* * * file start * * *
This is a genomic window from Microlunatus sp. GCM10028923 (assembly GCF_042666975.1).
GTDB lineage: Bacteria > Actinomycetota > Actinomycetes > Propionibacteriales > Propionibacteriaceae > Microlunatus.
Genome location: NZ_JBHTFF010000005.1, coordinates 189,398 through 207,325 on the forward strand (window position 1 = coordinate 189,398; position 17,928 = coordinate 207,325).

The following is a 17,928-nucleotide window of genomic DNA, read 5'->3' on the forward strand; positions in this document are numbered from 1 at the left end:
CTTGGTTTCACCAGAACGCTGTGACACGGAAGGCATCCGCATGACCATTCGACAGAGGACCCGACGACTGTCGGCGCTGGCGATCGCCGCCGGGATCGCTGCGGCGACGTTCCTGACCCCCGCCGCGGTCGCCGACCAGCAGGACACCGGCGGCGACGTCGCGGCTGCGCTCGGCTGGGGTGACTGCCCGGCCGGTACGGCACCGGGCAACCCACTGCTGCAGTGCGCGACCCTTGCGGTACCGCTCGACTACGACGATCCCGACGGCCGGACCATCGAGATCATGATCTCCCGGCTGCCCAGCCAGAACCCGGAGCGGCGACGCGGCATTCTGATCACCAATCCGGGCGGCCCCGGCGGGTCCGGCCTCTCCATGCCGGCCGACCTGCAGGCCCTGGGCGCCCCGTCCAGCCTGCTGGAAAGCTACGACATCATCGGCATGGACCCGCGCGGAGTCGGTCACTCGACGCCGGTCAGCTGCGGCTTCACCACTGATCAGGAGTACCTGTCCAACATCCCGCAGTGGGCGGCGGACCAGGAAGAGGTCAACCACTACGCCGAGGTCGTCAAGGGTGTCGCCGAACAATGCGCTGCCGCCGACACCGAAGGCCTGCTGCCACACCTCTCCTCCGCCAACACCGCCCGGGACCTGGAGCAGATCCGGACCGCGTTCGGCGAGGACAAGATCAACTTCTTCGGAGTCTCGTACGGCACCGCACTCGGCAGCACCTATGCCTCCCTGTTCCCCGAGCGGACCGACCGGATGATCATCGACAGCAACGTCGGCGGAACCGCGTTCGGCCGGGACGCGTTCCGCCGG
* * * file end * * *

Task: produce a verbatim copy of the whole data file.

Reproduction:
This is a genomic window from Microlunatus sp. GCM10028923 (assembly GCF_042666975.1).
GTDB lineage: Bacteria > Actinomycetota > Actinomycetes > Propionibacteriales > Propionibacteriaceae > Microlunatus.
Genome location: NZ_JBHTFF010000005.1, coordinates 189,398 through 207,325 on the forward strand (window position 1 = coordinate 189,398; position 17,928 = coordinate 207,325).

The following is a 17,928-nucleotide window of genomic DNA, read 5'->3' on the forward strand; positions in this document are numbered from 1 at the left end:
CTTGGTTTCACCAGAACGCTGTGACACGGAAGGCATCCGCATGACCATTCGACAGAGGACCCGACGACTGTCGGCGCTGGCGATCGCCGCCGGGATCGCTGCGGCGACGTTCCTGACCCCCGCCGCGGTCGCCGACCAGCAGGACACCGGCGGCGACGTCGCGGCTGCGCTCGGCTGGGGTGACTGCCCGGCCGGTACGGCACCGGGCAACCCACTGCTGCAGTGCGCGACCCTTGCGGTACCGCTCGACTACGACGATCCCGACGGCCGGACCATCGAGATCATGATCTCCCGGCTGCCCAGCCAGAACCCGGAGCGGCGACGCGGCATTCTGATCACCAATCCGGGCGGCCCCGGCGGGTCCGGCCTCTCCATGCCGGCCGACCTGCAGGCCCTGGGCGCCCCGTCCAGCCTGCTGGAAAGCTACGACATCATCGGCATGGACCCGCGCGGAGTCGGTCACTCGACGCCGGTCAGCTGCGGCTTCACCACTGATCAGGAGTACCTGTCCAACATCCCGCAGTGGGCGGCGGACCAGGAAGAGGTCAACCACTACGCCGAGGTCGTCAAGGGTGTCGCCGAACAATGCGCTGCCGCCGACACCGAAGGCCTGCTGCCACACCTCTCCTCCGCCAACACCGCCCGGGACCTGGAGCAGATCCGGACCGCGTTCGGCGAGGACAAGATCAACTTCTTCGGAGTCTCGTACGGCACCGCACTCGGCAGCACCTATGCCTCCCTGTTCCCCGAGCGGACCGACCGGATGATCATCGACAGCAACGTCGGCGGAACCGCGTTCGGCCGGGACGCGTTCCGCCGG